Rip It And Chip It
Consider this: Golfers with great long games tend to be weaker around the greens, and those with terrific short games often struggle with ball-striking. Why? Because a full swing and a chip or pitch are fundamentally opposite motions, yet many of us approach them the same way. The fix begins with understanding "kinematic sequence." Simply put, the sequence of motion for a short-game shot should be the reverse of a full swing. On big swings, the lower body leads the downswing; in the short game, the clubhead initiates the first move to the ball. Here's what you need to know to get good at both.
In most athletic motions, energy courses through the body like a whip. Say you're throwing a punch. You plant your lead foot and your body weight sinks into that thigh. Next, your hips start to rotate open. As your hip rotation slows, your torso rotates faster. As your torso slows, the power travels to your arm, then your hand and, ultimately, your poor victim's nose. This acceleration and then deceleration of each body part is called the kinematic sequence.
The golf swing is a classic example. The lower body begins the downswing (above). Your energy then moves to the torso, then the arms, with the force multiplying along the way until it's unleashed at the tip of the whip, the clubhead.
Too much information, right? The beauty is, because this whipping action happens faster than we can consciously control, all you need to do is nail the first move to set it in motion. With any full swing, start the downswing by imagining you're squashing a spider with your lead foot. That image will get things going.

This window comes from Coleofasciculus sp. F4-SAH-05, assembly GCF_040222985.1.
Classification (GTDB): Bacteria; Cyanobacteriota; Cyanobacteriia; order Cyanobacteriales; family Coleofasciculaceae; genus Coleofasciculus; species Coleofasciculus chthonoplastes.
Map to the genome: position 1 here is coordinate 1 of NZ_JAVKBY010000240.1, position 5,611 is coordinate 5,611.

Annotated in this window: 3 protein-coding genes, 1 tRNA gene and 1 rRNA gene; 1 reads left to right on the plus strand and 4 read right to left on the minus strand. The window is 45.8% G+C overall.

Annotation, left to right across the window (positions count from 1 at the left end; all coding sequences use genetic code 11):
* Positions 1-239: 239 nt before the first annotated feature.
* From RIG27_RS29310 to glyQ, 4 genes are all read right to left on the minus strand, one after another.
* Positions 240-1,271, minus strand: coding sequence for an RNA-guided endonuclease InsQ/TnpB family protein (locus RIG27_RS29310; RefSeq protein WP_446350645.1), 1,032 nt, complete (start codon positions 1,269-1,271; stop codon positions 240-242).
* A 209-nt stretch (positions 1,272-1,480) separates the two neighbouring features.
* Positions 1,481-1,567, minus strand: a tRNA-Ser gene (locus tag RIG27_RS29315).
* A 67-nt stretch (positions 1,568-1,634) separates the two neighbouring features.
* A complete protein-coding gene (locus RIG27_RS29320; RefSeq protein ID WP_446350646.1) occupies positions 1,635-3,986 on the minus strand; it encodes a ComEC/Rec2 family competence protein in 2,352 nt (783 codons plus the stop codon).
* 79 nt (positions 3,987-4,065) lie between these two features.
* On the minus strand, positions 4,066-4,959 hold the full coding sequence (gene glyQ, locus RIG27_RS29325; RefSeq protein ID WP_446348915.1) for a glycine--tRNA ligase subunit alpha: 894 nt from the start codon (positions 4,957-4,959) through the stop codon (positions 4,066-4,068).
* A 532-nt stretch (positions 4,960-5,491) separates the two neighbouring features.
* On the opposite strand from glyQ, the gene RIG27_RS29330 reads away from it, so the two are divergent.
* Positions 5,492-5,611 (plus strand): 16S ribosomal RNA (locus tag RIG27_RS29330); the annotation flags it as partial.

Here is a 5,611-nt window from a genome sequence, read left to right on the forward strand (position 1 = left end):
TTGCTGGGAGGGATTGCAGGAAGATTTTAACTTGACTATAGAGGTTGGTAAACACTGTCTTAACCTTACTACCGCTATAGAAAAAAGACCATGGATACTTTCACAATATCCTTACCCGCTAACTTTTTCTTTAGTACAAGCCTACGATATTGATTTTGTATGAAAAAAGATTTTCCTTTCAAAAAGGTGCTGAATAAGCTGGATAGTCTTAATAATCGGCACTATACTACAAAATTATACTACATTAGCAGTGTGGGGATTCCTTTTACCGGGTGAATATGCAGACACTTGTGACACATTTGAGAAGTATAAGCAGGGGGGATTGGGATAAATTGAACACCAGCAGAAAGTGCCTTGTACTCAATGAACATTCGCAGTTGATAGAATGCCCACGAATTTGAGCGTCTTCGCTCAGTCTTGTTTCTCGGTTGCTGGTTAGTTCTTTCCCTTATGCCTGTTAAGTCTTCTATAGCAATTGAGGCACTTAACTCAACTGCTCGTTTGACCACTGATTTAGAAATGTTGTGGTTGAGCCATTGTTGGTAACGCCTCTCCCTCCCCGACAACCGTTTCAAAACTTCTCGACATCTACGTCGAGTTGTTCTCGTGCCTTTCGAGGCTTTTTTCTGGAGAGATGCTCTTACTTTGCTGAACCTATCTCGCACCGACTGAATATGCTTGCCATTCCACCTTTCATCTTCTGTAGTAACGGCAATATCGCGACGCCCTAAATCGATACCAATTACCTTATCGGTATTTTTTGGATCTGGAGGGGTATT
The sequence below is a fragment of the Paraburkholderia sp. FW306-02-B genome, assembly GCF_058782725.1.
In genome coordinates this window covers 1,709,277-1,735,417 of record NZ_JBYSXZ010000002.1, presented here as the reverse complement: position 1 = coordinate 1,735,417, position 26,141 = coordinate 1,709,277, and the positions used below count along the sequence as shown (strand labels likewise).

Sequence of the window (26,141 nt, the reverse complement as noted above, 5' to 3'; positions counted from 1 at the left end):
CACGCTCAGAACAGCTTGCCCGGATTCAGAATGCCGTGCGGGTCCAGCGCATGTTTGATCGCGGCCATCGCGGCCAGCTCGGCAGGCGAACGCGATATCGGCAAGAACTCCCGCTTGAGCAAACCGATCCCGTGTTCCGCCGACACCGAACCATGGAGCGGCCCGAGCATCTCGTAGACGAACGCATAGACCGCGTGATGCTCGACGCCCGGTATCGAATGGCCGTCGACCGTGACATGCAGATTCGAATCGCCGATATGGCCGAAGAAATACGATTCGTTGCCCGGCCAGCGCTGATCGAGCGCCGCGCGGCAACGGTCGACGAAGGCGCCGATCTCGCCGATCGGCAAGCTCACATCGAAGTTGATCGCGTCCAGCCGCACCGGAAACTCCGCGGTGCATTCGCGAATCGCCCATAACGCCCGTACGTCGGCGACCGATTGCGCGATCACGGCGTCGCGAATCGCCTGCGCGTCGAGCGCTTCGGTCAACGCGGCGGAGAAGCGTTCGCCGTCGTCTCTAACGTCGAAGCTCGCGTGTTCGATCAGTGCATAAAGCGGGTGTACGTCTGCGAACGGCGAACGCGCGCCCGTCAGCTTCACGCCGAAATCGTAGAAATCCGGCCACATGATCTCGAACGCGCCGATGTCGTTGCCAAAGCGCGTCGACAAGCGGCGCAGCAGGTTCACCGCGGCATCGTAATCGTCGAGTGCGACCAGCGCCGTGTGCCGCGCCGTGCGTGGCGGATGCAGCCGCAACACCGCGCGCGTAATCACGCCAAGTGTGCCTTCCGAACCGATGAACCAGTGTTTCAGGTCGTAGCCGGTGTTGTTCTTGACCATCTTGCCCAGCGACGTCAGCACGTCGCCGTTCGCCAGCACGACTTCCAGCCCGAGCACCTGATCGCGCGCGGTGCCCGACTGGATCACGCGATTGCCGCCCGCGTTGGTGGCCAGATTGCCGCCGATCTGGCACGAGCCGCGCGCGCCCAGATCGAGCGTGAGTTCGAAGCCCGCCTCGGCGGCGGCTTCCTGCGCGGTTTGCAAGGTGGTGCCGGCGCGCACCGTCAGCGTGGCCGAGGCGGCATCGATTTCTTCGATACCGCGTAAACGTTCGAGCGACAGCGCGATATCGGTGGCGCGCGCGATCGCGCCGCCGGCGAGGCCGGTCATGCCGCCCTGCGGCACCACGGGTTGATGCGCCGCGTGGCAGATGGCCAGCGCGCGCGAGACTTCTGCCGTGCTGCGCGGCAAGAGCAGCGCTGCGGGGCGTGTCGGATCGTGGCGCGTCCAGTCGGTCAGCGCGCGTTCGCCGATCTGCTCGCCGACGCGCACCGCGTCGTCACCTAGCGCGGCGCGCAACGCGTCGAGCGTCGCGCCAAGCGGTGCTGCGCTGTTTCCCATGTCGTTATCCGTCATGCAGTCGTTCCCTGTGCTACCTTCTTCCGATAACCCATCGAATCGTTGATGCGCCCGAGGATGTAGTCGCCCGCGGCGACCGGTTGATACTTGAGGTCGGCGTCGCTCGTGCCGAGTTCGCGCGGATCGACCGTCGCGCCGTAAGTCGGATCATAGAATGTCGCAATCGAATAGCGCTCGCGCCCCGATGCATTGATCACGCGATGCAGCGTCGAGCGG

If you're a slicer, you probably start down with your upper body. A drill to correct that is to take a middle iron and hit full-speed shots stopping right after impact. This cut-off finish will train your body to release its speed at the ball.
Here's a scene from the short-game area: A golfer toils away on short pitches, chunking or blading every other ball. His phone rings, and as he holds it and casually swings the club with just his right hand—presto!—he starts hitting it pure.
A one-arm swing with the dominant hand induces proper short-game action. And the sequence of motion is nearly the opposite of a full swing: The clubhead drops to initiate the downswing, and the energy flows to the hands, the arms, the torso and finally to the lower body. Swinging one-handed, it's almost impossible to start down with anything but the clubhead.
How close to the green should you be to reverse your sequence? It's more about the contact you want to make. On pitches and chips, the trailing edge of the clubhead strikes the turf first, slightly behind the ball. This lets the bounce (the wide bottom of a wedge) slide through and get a clean, soft strike. On full shots, with the lower body leveraging, it's ball-first contact, with the leading edge ripping a divot.
Hitting one-handed isn't easy, so start without a ball. Rest your left fist on your chest to get it out of the way (above). At first, just try to scuff the grass. You'll quickly feel how the sequence differs from the full swing. With Max Adler
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Christopher Smith is the PGA lead instructor at Pumpkin Ridge Golf Club outside Portland, Oregon.